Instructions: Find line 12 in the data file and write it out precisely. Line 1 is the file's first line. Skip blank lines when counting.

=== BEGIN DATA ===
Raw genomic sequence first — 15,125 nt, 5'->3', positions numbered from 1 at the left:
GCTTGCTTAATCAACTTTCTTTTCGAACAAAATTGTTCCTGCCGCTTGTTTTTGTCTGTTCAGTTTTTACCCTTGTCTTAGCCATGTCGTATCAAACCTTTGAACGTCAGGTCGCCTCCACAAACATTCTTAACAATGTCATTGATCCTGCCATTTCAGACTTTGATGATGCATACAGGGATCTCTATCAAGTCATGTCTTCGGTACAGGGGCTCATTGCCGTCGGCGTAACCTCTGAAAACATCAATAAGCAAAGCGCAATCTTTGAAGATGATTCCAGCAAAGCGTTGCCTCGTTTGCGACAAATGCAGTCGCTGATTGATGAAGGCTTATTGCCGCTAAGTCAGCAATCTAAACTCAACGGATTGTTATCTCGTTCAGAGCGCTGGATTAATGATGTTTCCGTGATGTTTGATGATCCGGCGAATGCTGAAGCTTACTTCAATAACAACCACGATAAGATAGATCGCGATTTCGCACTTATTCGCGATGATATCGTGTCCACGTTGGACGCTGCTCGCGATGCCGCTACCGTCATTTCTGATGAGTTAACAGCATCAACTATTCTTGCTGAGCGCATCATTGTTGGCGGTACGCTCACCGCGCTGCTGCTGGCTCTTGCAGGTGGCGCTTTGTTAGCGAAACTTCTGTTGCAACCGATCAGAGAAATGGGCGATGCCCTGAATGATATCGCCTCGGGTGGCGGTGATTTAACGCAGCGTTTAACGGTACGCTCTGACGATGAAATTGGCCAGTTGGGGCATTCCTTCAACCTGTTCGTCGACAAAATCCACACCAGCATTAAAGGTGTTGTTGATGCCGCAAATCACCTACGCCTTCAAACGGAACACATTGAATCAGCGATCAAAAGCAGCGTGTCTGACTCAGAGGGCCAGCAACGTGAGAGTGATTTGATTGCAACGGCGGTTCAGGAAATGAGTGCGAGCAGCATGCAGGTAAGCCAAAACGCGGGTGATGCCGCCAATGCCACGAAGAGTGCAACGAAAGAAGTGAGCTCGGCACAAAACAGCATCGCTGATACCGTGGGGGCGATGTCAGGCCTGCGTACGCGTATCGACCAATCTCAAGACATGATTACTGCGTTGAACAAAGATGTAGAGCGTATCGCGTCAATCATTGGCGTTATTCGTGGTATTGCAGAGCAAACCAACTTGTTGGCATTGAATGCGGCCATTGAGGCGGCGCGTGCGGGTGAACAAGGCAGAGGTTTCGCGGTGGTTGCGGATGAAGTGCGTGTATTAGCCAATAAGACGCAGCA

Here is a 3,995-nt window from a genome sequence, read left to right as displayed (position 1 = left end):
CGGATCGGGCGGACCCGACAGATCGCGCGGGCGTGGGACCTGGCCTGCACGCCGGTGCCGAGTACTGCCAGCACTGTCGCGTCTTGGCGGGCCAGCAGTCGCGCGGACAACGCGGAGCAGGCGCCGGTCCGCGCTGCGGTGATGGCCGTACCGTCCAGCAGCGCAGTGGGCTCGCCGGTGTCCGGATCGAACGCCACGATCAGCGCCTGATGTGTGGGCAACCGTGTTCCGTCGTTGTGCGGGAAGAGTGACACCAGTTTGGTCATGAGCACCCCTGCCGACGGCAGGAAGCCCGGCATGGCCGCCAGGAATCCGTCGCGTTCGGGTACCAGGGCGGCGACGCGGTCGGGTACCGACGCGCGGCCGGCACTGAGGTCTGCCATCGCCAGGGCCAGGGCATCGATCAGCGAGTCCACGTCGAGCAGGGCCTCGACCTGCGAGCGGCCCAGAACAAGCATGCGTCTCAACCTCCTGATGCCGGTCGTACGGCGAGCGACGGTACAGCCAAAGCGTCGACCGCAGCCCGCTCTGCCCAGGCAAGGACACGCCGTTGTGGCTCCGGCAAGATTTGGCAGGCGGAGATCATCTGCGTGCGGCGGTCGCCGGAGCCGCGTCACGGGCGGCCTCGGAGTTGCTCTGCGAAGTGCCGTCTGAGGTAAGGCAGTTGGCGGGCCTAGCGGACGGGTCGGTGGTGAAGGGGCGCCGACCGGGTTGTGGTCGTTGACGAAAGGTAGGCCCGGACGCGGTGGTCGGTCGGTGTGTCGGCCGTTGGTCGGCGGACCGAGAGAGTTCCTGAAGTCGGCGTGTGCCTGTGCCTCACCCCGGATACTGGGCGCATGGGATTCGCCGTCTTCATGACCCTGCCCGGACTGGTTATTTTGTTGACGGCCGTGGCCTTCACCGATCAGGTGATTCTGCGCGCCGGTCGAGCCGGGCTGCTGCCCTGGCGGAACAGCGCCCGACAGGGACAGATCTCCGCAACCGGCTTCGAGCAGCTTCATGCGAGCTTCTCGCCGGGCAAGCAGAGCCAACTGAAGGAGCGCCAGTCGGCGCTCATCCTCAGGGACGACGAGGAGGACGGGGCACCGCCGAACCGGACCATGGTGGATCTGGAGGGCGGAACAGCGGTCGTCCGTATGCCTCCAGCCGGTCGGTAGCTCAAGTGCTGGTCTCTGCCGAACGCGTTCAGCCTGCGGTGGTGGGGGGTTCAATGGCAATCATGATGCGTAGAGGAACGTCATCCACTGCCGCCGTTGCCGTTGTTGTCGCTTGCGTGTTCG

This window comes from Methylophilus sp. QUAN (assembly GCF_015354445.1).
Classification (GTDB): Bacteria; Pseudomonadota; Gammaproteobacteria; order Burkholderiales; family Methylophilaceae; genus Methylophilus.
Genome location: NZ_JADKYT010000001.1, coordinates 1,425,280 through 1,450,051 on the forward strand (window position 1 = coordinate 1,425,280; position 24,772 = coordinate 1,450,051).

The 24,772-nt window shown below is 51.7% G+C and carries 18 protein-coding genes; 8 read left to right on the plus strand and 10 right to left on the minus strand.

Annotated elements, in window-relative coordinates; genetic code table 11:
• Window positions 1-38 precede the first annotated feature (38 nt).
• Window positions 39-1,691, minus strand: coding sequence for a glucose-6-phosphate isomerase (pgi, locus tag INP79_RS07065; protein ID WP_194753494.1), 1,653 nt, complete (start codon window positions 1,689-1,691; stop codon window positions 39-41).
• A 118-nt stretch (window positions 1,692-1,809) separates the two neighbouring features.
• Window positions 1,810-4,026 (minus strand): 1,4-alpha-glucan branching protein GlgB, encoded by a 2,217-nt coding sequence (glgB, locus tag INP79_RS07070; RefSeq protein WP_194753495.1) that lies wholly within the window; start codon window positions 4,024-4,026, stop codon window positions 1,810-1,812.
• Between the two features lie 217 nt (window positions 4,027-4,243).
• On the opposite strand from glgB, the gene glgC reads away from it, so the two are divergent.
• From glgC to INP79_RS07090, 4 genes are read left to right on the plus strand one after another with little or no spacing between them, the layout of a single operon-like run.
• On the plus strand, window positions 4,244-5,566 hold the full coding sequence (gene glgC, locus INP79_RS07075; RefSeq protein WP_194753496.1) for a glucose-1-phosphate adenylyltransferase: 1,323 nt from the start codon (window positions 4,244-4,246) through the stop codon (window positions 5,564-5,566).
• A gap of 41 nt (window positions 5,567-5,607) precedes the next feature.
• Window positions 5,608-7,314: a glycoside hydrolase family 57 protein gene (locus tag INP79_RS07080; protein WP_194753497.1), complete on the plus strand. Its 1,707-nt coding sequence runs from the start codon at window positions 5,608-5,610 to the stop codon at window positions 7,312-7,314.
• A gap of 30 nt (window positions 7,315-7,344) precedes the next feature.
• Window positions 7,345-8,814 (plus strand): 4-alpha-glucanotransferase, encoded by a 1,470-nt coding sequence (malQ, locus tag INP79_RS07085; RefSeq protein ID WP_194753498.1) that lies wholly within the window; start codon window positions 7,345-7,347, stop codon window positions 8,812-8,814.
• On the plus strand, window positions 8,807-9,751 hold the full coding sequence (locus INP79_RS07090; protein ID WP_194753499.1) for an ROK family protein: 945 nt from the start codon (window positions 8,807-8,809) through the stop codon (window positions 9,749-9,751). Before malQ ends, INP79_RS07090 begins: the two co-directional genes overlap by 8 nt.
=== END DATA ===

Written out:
• A 118-nt stretch (window positions 1,692-1,809) separates the two neighbouring features.